One more word on regret – regret is associated with sadness, shame and fear. Sad because of loss. Shame of not using an item enough or wasting it’s value. Fear of making a “wrong” decision. It’s in facing these emotions that you can move forward too.

    Reply
  5. Janet Barclay

    You hit the nail on the head with “what is the worst thing that will happen if I let go of this item?” I’ve gotten rid of lots of things, and I regret some of them from time to time, but nothing bad happened at all. It’s just an “Oh well” kind of thing.

    Reply
    • clevergirlorg

      Thanks, Janet! I find that’s one of the most powerful questions I get to ask anyone… helps introduce perspective and reality, and shake out of that worry space!

      Reply
  6. Sabrina Quairoli

    Great post, Kathy! “What will I gain if I let go of this item?” I love this question, it’s so important to look at the future when you are struggling with getting rid of stuff right now. I like to ask, “Will this be something that will add value to my future plans?” Thanks for sharing. Great topic!

    Reply
    • clevergirlorg

      Thanks so much, Sabrina! I like your “add value to my future” question, too! I’m going to borrow that one 🙂

      Reply
  7. Diane Quintana

    Wonderful post, Kathy. I love the way you talk about keeping it real and doing the math.

    Reply
    • clevergirlorg

      Thank you, Diane! I think the math really brings it from the theoretical to the realistic quickly… hard to argue with the evidence!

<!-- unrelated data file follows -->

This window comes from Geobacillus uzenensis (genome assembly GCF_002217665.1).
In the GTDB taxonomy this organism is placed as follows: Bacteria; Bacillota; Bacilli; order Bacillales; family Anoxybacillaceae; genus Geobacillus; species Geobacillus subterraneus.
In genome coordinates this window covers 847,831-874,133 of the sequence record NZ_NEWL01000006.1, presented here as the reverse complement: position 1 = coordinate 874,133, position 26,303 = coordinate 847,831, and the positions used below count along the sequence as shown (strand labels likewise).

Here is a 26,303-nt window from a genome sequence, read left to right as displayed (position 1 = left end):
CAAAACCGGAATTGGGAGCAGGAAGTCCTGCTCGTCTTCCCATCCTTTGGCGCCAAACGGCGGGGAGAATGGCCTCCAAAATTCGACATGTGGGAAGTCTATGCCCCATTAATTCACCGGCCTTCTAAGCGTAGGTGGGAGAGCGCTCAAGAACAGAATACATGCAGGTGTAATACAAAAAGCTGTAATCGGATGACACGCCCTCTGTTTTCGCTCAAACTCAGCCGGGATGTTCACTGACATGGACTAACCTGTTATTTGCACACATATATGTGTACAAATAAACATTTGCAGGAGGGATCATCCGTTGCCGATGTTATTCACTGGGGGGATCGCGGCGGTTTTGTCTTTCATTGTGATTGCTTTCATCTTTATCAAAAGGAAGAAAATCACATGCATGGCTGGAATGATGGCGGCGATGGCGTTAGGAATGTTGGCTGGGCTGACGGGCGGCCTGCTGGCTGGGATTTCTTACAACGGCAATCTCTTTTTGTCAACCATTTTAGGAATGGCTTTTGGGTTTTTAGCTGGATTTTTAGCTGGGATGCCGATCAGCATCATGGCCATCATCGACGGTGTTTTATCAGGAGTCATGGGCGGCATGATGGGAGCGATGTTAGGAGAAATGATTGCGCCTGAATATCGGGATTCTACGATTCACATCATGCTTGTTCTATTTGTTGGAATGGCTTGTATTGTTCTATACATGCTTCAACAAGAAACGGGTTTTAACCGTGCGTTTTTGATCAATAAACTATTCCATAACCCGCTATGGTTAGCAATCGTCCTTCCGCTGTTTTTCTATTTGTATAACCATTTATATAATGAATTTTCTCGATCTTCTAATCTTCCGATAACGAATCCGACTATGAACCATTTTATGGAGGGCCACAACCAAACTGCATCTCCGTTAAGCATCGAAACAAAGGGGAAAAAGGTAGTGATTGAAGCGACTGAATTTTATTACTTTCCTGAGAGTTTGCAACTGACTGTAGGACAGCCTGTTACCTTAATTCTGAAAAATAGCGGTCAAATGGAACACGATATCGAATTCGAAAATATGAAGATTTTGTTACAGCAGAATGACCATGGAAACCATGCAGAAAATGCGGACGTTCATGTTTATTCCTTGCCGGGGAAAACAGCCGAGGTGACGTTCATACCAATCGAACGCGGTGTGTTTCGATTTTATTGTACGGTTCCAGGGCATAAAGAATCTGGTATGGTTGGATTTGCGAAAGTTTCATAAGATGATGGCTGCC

Reply
  8. Autumn Leopold

    This is such a great post that everyone can relate to Kathy! I have this issue with my own home and I know better. I don’t do it on the large scale that I did when I was younger but it still happens. As I get older I don’t want my son to have the same mentality so we actually work with him and make sure he understands it’s okay to throw things away, recycle and someone else can reuse it.

    Reply
    • clevergirlorg

      Thank you! I was *just* talking about this with a virtual organizing client this morning: “What are your kids learning from your habits of holding onto things?” It’s such an important way to get perspective on your own habits, and how you want to guide their learning! Thanks for sharing!

      Reply
  9. Seana Turner

    Great that you pointed out how often people can’t even find the thing they had been holding onto! How often do you go out and buy what you know you own but can’t find… defeating the whole purpose, right?

    Reply
    • clevergirlorg